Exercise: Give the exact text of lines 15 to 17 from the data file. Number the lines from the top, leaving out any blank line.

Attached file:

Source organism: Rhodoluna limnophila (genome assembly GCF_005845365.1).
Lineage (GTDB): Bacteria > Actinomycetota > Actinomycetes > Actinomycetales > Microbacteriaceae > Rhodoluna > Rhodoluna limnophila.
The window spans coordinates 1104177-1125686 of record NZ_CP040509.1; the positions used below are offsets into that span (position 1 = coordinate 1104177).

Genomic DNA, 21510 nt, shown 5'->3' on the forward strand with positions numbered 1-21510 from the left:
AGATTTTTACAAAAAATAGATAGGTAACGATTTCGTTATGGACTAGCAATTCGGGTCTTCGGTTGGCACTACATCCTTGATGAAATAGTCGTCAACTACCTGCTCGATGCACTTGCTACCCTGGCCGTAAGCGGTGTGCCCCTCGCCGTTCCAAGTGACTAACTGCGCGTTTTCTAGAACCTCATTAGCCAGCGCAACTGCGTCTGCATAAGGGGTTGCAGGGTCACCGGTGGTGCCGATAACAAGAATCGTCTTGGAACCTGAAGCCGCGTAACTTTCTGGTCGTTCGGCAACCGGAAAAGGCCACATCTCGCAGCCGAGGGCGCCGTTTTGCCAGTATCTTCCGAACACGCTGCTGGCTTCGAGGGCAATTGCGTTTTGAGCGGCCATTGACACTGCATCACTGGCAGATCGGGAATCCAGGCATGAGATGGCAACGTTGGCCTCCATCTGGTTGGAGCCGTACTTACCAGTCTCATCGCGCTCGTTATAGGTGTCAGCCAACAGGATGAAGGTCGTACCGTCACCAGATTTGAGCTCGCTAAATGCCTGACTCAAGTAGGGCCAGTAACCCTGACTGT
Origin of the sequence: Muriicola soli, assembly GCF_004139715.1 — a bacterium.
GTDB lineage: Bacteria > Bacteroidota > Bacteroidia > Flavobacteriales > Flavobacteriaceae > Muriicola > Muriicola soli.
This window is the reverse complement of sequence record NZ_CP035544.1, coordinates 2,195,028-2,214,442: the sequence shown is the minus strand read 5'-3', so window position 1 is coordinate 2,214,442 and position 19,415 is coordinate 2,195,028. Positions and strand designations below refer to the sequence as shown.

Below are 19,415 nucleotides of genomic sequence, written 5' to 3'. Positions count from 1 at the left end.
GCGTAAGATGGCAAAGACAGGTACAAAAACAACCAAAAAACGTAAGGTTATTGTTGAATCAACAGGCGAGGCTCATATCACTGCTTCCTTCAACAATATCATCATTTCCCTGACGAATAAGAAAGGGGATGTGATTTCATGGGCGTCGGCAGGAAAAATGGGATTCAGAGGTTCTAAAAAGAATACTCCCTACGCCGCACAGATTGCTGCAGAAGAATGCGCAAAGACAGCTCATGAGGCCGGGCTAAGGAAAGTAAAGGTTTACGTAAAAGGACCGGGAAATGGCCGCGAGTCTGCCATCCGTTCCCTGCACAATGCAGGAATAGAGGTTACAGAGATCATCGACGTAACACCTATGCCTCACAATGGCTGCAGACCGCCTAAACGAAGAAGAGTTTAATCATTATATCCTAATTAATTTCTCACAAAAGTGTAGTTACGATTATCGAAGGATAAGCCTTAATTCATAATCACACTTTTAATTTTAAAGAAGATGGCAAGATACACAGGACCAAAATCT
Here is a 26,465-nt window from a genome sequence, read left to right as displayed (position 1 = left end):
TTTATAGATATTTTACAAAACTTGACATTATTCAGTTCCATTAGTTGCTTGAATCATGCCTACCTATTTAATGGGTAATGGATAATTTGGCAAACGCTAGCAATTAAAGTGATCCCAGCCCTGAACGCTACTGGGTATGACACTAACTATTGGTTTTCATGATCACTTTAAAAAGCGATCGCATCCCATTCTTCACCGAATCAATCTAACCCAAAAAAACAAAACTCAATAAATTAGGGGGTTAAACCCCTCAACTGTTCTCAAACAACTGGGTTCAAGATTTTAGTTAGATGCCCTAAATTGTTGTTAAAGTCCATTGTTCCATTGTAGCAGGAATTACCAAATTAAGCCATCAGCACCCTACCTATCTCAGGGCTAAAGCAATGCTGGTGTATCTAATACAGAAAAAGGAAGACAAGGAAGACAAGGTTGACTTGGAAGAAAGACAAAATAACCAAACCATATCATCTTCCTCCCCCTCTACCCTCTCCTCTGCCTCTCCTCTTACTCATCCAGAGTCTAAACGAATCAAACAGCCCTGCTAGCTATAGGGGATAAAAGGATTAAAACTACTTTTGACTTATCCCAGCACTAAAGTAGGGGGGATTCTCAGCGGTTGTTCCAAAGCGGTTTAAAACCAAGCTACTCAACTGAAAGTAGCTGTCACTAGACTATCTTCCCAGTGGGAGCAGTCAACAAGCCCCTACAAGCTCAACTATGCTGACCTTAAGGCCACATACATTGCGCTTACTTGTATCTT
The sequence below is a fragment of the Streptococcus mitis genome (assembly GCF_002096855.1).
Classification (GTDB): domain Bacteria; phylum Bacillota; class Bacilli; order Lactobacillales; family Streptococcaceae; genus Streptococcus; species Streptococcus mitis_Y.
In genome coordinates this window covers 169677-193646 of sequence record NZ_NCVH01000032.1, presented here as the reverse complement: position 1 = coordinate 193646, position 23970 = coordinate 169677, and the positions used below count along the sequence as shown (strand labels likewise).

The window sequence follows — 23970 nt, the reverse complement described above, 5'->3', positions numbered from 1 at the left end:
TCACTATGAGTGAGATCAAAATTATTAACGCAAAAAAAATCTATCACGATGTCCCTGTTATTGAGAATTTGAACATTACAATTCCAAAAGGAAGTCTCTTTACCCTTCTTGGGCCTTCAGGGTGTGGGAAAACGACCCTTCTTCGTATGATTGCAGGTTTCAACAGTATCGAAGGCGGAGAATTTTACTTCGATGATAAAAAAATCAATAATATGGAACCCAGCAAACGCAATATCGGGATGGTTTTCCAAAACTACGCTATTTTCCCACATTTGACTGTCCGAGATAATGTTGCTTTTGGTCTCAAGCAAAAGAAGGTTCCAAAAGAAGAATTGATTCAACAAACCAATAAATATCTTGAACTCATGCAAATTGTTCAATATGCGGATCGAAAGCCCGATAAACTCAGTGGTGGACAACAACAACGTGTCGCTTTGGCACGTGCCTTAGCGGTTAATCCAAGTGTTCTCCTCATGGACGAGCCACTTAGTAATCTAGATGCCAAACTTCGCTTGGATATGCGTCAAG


In genome coordinates this window covers 169677-193646 of sequence record NZ_NCVH01000032.1, presented here as the reverse complement: position 1 = coordinate 193646, position 23970 = coordinate 169677, and the positions used below count along the sequence as shown (strand labels likewise).

The window sequence follows — 23970 nt, the reverse complement described above, 5'->3', positions numbered from 1 at the left end:
TCACTATGAGTGAGATCAAAATTATTAACGCAAAAAAAATCTATCACGATGTCCCTGTTATTGAGAATTTGAACATTACAATTCCAAAAGGAAGTCTCTTTACCCTTCTTGGGCCTTCAGGGTGTGGGAAAACGACCCTTCTTCGTATGATTGCAGGTTTCAACAGTATCGAAGGCGGAGAATTTTACTTCGATGATAAAAAAATCAATAATATGGAACCCAGCAAACGCAATATCGGGATGGTTTTCCAAAACTACGCTATTTTCCCACATTTGACTGTCCGAGATAATGTTGCTTTTGGTCTCAAGCAAAAGAAGGTTCCAAAAGAAGAATTGATTCAACAAACCAATAAATATCTTGAACTCATGCAAATTGTTCAATATGCGGATCGAAAGCCCGATAAACTCAGTGGTGGACAACAACAACGTGTCGCTTTGGCACGTGCCTTAGCGGTTAATCCAAGTGTTCTCCTCATGGACGAGCCACTTAGTAATCTAGATGCCAAACTTCGCTTGGATATGCGTCAAG